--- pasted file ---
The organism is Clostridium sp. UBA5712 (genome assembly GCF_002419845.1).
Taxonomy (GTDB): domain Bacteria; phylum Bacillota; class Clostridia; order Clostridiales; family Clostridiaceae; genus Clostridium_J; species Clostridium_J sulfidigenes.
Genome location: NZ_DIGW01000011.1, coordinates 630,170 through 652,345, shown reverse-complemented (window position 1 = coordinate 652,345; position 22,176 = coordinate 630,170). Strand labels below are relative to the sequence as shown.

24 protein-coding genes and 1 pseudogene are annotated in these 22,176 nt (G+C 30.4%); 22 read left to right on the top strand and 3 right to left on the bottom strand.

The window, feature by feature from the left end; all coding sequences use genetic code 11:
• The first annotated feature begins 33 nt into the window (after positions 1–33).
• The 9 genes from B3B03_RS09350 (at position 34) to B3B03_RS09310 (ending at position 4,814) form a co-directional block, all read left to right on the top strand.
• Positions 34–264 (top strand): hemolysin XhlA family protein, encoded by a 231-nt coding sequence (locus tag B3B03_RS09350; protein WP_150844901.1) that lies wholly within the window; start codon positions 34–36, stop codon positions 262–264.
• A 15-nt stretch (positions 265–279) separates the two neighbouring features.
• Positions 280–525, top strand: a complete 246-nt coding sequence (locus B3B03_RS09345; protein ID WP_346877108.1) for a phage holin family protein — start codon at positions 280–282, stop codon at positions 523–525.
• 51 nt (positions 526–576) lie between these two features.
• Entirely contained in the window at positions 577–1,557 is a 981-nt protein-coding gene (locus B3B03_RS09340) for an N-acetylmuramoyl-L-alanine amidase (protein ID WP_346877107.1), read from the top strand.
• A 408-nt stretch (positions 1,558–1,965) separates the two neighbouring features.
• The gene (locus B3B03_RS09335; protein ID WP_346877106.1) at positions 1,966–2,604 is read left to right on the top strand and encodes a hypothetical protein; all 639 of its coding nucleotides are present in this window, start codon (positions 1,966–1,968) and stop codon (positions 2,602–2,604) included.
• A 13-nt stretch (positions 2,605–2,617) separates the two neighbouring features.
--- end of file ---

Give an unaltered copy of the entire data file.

The organism is Clostridium sp. UBA5712 (genome assembly GCF_002419845.1).
Taxonomy (GTDB): domain Bacteria; phylum Bacillota; class Clostridia; order Clostridiales; family Clostridiaceae; genus Clostridium_J; species Clostridium_J sulfidigenes.
Genome location: NZ_DIGW01000011.1, coordinates 630,170 through 652,345, shown reverse-complemented (window position 1 = coordinate 652,345; position 22,176 = coordinate 630,170). Strand labels below are relative to the sequence as shown.

24 protein-coding genes and 1 pseudogene are annotated in these 22,176 nt (G+C 30.4%); 22 read left to right on the top strand and 3 right to left on the bottom strand.

The window, feature by feature from the left end; all coding sequences use genetic code 11:
• The first annotated feature begins 33 nt into the window (after positions 1–33).
• The 9 genes from B3B03_RS09350 (at position 34) to B3B03_RS09310 (ending at position 4,814) form a co-directional block, all read left to right on the top strand.
• Positions 34–264 (top strand): hemolysin XhlA family protein, encoded by a 231-nt coding sequence (locus tag B3B03_RS09350; protein WP_150844901.1) that lies wholly within the window; start codon positions 34–36, stop codon positions 262–264.
• A 15-nt stretch (positions 265–279) separates the two neighbouring features.
• Positions 280–525, top strand: a complete 246-nt coding sequence (locus B3B03_RS09345; protein ID WP_346877108.1) for a phage holin family protein — start codon at positions 280–282, stop codon at positions 523–525.
• 51 nt (positions 526–576) lie between these two features.
• Entirely contained in the window at positions 577–1,557 is a 981-nt protein-coding gene (locus B3B03_RS09340) for an N-acetylmuramoyl-L-alanine amidase (protein ID WP_346877107.1), read from the top strand.
• A 408-nt stretch (positions 1,558–1,965) separates the two neighbouring features.
• The gene (locus B3B03_RS09335; protein ID WP_346877106.1) at positions 1,966–2,604 is read left to right on the top strand and encodes a hypothetical protein; all 639 of its coding nucleotides are present in this window, start codon (positions 1,966–1,968) and stop codon (positions 2,602–2,604) included.
• A 13-nt stretch (positions 2,605–2,617) separates the two neighbouring features.